Wednesday, June 13, 2018

Baring all today

 Wonderful Wednesday 59 - Free In Bloom pattern by Jess Wariorka as featured by floresita on Feeling Stitchy

First of all, I want to thank all of the readers who have found me here - I know this sparsely populated personal blog will never have the same reach as the lovely multi-person blog I contribute to, Feeling Stitchy, but I am comforted and encouraged all the same by the people who take the time to read my posts here. I did a post on Feeling Stitchy to account for my frequent quietness and absence lately from the blog, you can view it here. In it, I featured a lovely pattern by Jess Wariorka on the DMC site, because I thought it was a lovely way to "unveil my scars" and bare all, so to speak, you can find the free pattern here.

The long and short of it is, I have breast cancer. This is my second time around with hormone-positive (HER2 negative) breast cancer. My first time, in 2015 was relatively easy, in comparison - I had a lumpectomy on my affected breast and since it had not spread to my lymph nodes, and was caught early, all I had to do was 6 weeks of radiation, and no chemotherapy.

In truth, it was a confusing time - I found myself feeling at times, that I had never had "real cancer" because I was constantly reassured by doctors and other cancer survivors alike, that I had the "best cancer", the most curable cancer, a slow growing cancer that was very unlikely to kill me.

I felt like a fake cancer patient, like I didn't have the right to be frightened or worried, and I did my absolute best to plow forward. I was open with my diagnosis, but that backfired on me many times, as people, confronted with the knowledge that I had cancer, had so many intense reactions, and I found myself having to comfort them, and hear their stories of grief and loss, as they inevitably mentioned people they loved who had lost their fight.

As a result, I began to choose more carefully who I would share this information with, as I didn't want to cause distress to others (and by extension, myself). That was the primary reason I chose not to share my diagnosis online - that, and my desire to remain as private as possible.

My second time around, I simply felt it was time to share my diagnosis with you, and I think the turning point came when I began doing research for wig videos on Youtube. I discovered so many brave women, sharing one of the most intense and frightening battles of their lives, with courage, humor and grace. And their bravery and honesty brought me courage. There were so many different kinds of stories, and just as many different kinds of treatments, but the common thread was their positivity and their unselfish desire to do at least one thing to help calm the fears and worries of another person who is also facing this diagnosis.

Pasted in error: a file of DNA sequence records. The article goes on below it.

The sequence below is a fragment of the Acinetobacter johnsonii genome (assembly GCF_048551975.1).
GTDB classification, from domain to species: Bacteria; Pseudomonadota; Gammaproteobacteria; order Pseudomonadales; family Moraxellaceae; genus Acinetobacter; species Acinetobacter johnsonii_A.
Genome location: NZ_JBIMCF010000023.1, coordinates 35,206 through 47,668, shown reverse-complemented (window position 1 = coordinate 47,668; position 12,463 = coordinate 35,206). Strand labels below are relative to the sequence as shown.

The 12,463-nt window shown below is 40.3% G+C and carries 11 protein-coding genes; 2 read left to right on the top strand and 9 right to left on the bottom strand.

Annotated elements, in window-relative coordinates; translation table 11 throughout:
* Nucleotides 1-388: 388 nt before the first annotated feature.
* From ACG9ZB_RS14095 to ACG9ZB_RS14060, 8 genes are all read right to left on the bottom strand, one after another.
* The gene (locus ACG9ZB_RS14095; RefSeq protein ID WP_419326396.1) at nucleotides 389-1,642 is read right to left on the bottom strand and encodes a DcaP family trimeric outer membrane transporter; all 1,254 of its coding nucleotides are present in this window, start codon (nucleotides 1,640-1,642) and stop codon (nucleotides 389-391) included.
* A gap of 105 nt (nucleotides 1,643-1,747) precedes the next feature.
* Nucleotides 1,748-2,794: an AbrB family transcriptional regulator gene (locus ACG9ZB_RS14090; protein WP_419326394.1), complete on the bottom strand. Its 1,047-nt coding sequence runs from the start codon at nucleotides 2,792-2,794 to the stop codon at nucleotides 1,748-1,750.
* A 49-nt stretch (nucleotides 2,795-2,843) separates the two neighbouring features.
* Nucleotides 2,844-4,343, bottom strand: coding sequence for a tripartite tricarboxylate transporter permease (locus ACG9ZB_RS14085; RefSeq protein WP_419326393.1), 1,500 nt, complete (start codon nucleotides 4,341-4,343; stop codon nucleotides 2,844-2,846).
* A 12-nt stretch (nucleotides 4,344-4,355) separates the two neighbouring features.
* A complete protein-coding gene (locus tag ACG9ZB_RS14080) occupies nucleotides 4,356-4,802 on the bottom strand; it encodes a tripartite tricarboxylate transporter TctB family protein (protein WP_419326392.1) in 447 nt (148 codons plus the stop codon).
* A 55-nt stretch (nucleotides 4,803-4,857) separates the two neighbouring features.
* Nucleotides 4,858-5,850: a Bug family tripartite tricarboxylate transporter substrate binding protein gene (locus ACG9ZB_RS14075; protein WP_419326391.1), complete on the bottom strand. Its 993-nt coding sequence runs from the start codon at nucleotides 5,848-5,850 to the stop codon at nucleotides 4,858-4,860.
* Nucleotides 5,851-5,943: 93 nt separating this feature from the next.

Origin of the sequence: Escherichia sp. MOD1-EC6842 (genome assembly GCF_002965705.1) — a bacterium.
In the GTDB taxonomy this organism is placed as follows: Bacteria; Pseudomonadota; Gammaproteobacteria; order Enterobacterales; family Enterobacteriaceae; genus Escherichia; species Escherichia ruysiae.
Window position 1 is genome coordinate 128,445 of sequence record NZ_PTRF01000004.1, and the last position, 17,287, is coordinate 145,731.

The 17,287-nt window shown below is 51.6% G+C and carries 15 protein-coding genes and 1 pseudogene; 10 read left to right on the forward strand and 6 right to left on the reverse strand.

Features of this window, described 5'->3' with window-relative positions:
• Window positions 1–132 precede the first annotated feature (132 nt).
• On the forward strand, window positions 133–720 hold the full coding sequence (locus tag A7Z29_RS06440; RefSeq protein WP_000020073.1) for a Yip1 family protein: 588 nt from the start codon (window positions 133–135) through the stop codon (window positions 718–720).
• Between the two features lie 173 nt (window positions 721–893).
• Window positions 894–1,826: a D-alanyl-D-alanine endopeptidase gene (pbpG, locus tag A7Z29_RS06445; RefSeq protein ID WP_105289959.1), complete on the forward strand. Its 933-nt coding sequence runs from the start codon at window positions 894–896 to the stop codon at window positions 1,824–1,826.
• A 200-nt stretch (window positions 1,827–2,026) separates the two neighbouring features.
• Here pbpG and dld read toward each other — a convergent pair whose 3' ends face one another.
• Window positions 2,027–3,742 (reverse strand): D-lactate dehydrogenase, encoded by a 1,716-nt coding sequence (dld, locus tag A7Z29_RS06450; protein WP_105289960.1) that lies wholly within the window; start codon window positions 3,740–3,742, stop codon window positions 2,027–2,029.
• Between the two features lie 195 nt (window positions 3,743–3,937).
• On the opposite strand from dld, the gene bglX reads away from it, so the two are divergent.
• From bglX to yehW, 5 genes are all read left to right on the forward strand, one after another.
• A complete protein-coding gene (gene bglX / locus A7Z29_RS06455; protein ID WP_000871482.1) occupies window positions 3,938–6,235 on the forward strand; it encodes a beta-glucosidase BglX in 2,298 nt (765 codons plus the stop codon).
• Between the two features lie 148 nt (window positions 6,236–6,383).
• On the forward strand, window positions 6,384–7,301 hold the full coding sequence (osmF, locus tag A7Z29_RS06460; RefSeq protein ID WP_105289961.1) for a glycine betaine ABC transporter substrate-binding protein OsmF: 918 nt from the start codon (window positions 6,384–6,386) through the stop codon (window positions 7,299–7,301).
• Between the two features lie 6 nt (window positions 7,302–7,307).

Another common thread in these videos was the theme of trusting yourself, being persistent with doctors who are not inclined to diagnose you with cancer, knowing your body, and being aware of when it changes. I experienced the same thing, and I am glad I was insistent, as it would have been easy to accept the "all clear" if I hadn't been in touch with the differences in my body. I had numerous checkups with my surgeon and oncologist, and 3 clear mammograms since my last diagnosis. I had to literally point to the lump I found, otherwise the surgeon would not have noticed anything amiss in what looked like scar tissue.

My second time around I am experiencing what is called a recurrence - cancer in the same spot it was in last time, and cancer in 2 lymph nodes. I had a mastectomy on my affected breast a few weeks ago, and next month I will need to start on 6 months of chemotherapy. I won't lie, I am afraid - I have seen at least 1 person in my family go through chemo, and 1 close friend, and I am not looking forward to it. But I am confident that God, who has brought me safely to this point, will bring me safely through it.

So again, I wanted to thank you, however few you may be, the readers of my personal blog for keeping up with me over the years. Your comments and support and interest have meant so much to me. I'll chime in when I can, here or on Feeling Stitchy, do tune in there, if you haven't already.

And I just wanted to say, if you are fighting this fight, or have fought it as well, you are not alone. Sometimes, there are people like me, fighting it right alongside you, and you aren't aware of our presence. In the same way, God stands by you in your fight, although you can't always sense God's presence. My love and hope to all of you, my blog friends!

Thursday, April 5, 2018

China Obsession


I have a new obsession to report and it is china. I stumbled on this obsession by chance when planning a birthday party for my sister, who adores Jane Austen. I thought, why not a tea party theme, with authentic British china?

And down the china rabbit hole I plunged!


I initially thought, quite erroneously, that it would be easy to find lovely teacups in my local Goodwills and thrift shops. Perhaps it once was, but I'm afraid the vintage teacup craze has resulted in there not being much out there to find. And when you do find it, you must buy it immediately, as there's no chance it will be there when you return.

I tried to find lovely pieces that were well-crafted, and that had some historical significance. These pieces were all created in a Blue Onion type design, which originated in the 1740's. There are actually 3 different china patterns up above, you might pick them out stylistically, but I think they blend nicely with each other.

The lovely teapot is a Winterling design that I think was made to look like Meissen and/or Czech Zweibelmuster designs. I can't pinpoint the date exactly from the mark, but it could be anywhere from the 1930's-60's. I love the blue rose finial on the lid.


The teacup is Blue Danube, made in Japan, while the saucer and plate are Noritake Fair Wind - I scored a set of 4 saucers and 4 plates at Goodwill, for $6: